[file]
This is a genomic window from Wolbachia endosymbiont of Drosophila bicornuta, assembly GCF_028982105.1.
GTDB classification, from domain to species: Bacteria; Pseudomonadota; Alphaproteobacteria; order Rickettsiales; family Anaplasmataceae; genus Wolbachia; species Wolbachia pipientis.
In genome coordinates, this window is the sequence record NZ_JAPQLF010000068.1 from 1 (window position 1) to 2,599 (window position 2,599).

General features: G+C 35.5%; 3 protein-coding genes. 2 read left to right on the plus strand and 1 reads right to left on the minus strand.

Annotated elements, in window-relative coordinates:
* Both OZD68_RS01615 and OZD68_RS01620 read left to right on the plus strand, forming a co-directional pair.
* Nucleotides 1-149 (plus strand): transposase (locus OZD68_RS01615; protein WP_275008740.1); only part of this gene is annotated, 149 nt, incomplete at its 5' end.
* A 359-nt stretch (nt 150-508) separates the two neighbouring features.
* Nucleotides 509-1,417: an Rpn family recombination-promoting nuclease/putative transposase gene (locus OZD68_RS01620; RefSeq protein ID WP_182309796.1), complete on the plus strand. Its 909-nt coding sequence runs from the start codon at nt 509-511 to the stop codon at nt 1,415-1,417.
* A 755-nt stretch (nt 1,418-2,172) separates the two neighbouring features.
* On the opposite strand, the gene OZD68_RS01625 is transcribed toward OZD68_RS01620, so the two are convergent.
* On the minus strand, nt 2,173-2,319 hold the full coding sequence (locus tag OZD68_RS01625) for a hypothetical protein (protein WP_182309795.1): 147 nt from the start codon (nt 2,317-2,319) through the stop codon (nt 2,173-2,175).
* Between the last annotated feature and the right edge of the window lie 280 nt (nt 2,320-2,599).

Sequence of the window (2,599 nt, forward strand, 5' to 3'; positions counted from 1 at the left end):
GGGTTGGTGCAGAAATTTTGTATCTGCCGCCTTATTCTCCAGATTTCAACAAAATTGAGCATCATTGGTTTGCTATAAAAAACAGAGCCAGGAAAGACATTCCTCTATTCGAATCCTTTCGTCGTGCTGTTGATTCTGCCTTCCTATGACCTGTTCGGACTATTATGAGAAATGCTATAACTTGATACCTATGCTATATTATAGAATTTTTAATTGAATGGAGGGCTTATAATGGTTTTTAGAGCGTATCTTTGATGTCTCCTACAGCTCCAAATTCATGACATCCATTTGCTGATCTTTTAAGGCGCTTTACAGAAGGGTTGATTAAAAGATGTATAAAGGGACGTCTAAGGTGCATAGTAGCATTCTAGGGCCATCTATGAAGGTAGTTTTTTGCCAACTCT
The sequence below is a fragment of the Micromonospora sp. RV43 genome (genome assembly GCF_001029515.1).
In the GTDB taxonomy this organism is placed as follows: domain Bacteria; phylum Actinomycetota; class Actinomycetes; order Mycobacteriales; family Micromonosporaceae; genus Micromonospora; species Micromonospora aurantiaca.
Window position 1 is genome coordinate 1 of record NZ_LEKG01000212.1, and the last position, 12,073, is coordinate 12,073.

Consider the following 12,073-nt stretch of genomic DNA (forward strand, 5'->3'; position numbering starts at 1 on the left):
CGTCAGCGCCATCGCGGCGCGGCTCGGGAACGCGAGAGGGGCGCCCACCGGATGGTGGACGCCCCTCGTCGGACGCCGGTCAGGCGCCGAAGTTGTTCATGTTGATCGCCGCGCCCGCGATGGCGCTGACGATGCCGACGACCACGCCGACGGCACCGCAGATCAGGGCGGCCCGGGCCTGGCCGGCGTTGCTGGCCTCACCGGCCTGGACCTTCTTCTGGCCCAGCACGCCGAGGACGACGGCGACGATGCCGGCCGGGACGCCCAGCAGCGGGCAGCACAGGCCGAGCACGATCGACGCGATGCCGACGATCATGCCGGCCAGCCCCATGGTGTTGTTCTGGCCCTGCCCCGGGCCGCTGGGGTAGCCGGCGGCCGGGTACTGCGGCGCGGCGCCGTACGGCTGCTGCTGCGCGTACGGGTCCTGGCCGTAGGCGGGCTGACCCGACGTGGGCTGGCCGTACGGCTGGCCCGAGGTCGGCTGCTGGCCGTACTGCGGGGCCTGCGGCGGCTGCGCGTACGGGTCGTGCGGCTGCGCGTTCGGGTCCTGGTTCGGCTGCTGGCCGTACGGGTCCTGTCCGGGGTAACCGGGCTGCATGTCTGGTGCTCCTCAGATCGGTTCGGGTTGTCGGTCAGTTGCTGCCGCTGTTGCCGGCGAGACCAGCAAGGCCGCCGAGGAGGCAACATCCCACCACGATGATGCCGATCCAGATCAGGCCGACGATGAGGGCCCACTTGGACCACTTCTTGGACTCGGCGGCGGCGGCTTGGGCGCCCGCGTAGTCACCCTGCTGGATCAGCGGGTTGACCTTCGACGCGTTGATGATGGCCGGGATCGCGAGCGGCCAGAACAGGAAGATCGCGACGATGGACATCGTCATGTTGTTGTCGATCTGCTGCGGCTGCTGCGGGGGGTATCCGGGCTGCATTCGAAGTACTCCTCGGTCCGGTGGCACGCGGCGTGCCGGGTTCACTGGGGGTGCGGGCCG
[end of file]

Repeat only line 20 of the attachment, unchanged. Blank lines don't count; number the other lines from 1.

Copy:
CGTCAGCGCCATCGCGGCGCGGCTCGGGAACGCGAGAGGGGCGCCCACCGGATGGTGGACGCCCCTCGTCGGACGCCGGTCAGGCGCCGAAGTTGTTCATGTTGATCGCCGCGCCCGCGATGGCGCTGACGATGCCGACGACCACGCCGACGGCACCGCAGATCAGGGCGGCCCGGGCCTGGCCGGCGTTGCTGGCCTCACCGGCCTGGACCTTCTTCTGGCCCAGCACGCCGAGGACGACGGCGACGATGCCGGCCGGGACGCCCAGCAGCGGGCAGCACAGGCCGAGCACGATCGACGCGATGCCGACGATCATGCCGGCCAGCCCCATGGTGTTGTTCTGGCCCTGCCCCGGGCCGCTGGGGTAGCCGGCGGCCGGGTACTGCGGCGCGGCGCCGTACGGCTGCTGCTGCGCGTACGGGTCCTGGCCGTAGGCGGGCTGACCCGACGTGGGCTGGCCGTACGGCTGGCCCGAGGTCGGCTGCTGGCCGTACTGCGGGGCCTGCGGCGGCTGCGCGTACGGGTCGTGCGGCTGCGCGTTCGGGTCCTGGTTCGGCTGCTGGCCGTACGGGTCCTGTCCGGGGTAACCGGGCTGCATGTCTGGTGCTCCTCAGATCGGTTCGGGTTGTCGGTCAGTTGCTGCCGCTGTTGCCGGCGAGACCAGCAAGGCCGCCGAGGAGGCAACATCCCACCACGATGATGCCGATCCAGATCAGGCCGACGATGAGGGCCCACTTGGACCACTTCTTGGACTCGGCGGCGGCGGCTTGGGCGCCCGCGTAGTCACCCTGCTGGATCAGCGGGTTGACCTTCGACGCGTTGATGATGGCCGGGATCGCGAGCGGCCAGAACAGGAAGATCGCGACGATGGACATCGTCATGTTGTTGTCGATCTGCTGCGGCTGCTGCGGGGGGTATCCGGGCTGCATTCGAAGTACTCCTCGGTCCGGTGGCACGCGGCGTGCCGGGTTCACTGGGGGTGCGGGCCG